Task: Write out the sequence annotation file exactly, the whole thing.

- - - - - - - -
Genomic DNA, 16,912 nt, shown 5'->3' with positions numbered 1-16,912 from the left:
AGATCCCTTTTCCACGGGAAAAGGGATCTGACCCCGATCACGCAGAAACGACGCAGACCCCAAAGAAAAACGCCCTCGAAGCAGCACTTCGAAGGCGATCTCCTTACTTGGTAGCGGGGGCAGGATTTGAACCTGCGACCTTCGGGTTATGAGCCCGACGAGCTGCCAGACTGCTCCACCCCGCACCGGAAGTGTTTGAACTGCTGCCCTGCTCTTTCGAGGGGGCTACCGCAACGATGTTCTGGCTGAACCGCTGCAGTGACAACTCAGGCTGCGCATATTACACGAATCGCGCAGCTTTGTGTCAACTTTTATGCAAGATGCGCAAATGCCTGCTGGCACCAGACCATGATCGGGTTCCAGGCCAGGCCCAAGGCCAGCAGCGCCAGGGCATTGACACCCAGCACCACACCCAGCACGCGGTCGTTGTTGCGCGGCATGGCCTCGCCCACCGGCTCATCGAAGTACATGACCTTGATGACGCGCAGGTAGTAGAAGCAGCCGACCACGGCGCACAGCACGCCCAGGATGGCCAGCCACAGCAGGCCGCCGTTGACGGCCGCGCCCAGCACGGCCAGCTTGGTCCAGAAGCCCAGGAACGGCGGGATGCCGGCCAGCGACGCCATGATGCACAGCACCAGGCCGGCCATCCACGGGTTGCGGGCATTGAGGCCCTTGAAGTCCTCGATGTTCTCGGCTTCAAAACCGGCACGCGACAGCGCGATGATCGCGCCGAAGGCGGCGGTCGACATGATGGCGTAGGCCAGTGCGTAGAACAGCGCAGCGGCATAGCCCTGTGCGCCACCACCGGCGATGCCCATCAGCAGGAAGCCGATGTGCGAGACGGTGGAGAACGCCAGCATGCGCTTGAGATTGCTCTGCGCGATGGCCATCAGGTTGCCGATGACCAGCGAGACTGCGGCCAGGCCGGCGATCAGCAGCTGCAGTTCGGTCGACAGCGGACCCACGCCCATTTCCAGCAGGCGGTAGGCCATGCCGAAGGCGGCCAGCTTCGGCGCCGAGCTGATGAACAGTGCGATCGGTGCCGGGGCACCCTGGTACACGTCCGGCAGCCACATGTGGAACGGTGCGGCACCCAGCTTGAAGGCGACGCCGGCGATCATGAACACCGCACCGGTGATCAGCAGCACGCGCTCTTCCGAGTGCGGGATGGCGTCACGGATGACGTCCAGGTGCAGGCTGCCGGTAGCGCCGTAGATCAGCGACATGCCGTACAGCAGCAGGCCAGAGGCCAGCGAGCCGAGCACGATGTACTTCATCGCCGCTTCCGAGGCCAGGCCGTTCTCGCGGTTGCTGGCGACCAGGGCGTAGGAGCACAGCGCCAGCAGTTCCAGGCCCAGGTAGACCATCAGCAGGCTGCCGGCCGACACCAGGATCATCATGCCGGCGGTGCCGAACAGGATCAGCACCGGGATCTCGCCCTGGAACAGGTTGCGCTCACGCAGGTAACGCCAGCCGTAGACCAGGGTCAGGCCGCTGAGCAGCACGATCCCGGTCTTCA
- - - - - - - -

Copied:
Genomic DNA, 16,912 nt, shown 5'->3' with positions numbered 1-16,912 from the left:
AGATCCCTTTTCCACGGGAAAAGGGATCTGACCCCGATCACGCAGAAACGACGCAGACCCCAAAGAAAAACGCCCTCGAAGCAGCACTTCGAAGGCGATCTCCTTACTTGGTAGCGGGGGCAGGATTTGAACCTGCGACCTTCGGGTTATGAGCCCGACGAGCTGCCAGACTGCTCCACCCCGCACCGGAAGTGTTTGAACTGCTGCCCTGCTCTTTCGAGGGGGCTACCGCAACGATGTTCTGGCTGAACCGCTGCAGTGACAACTCAGGCTGCGCATATTACACGAATCGCGCAGCTTTGTGTCAACTTTTATGCAAGATGCGCAAATGCCTGCTGGCACCAGACCATGATCGGGTTCCAGGCCAGGCCCAAGGCCAGCAGCGCCAGGGCATTGACACCCAGCACCACACCCAGCACGCGGTCGTTGTTGCGCGGCATGGCCTCGCCCACCGGCTCATCGAAGTACATGACCTTGATGACGCGCAGGTAGTAGAAGCAGCCGACCACGGCGCACAGCACGCCCAGGATGGCCAGCCACAGCAGGCCGCCGTTGACGGCCGCGCCCAGCACGGCCAGCTTGGTCCAGAAGCCCAGGAACGGCGGGATGCCGGCCAGCGACGCCATGATGCACAGCACCAGGCCGGCCATCCACGGGTTGCGGGCATTGAGGCCCTTGAAGTCCTCGATGTTCTCGGCTTCAAAACCGGCACGCGACAGCGCGATGATCGCGCCGAAGGCGGCGGTCGACATGATGGCGTAGGCCAGTGCGTAGAACAGCGCAGCGGCATAGCCCTGTGCGCCACCACCGGCGATGCCCATCAGCAGGAAGCCGATGTGCGAGACGGTGGAGAACGCCAGCATGCGCTTGAGATTGCTCTGCGCGATGGCCATCAGGTTGCCGATGACCAGCGAGACTGCGGCCAGGCCGGCGATCAGCAGCTGCAGTTCGGTCGACAGCGGACCCACGCCCATTTCCAGCAGGCGGTAGGCCATGCCGAAGGCGGCCAGCTTCGGCGCCGAGCTGATGAACAGTGCGATCGGTGCCGGGGCACCCTGGTACACGTCCGGCAGCCACATGTGGAACGGTGCGGCACCCAGCTTGAAGGCGACGCCGGCGATCATGAACACCGCACCGGTGATCAGCAGCACGCGCTCTTCCGAGTGCGGGATGGCGTCACGGATGACGTCCAGGTGCAGGCTGCCGGTAGCGCCGTAGATCAGCGACATGCCGTACAGCAGCAGGCCAGAGGCCAGCGAGCCGAGCACGATGTACTTCATCGCCGCTTCCGAGGCCAGGCCGTTCTCGCGGTTGCTGGCGACCAGGGCGTAGGAGCACAGCGCCAGCAGTTCCAGGCCCAGGTAGACCATCAGCAGGCTGCCGGCCGACACCAGGATCATCATGCCGGCGGTGCCGAACAGGATCAGCACCGGGATCTCGCCCTGGAACAGGTTGCGCTCACGCAGGTAACGCCAGCCGTAGACCAGGGTCAGGCCGCTGAGCAGCACGATCCCGGTCTTCA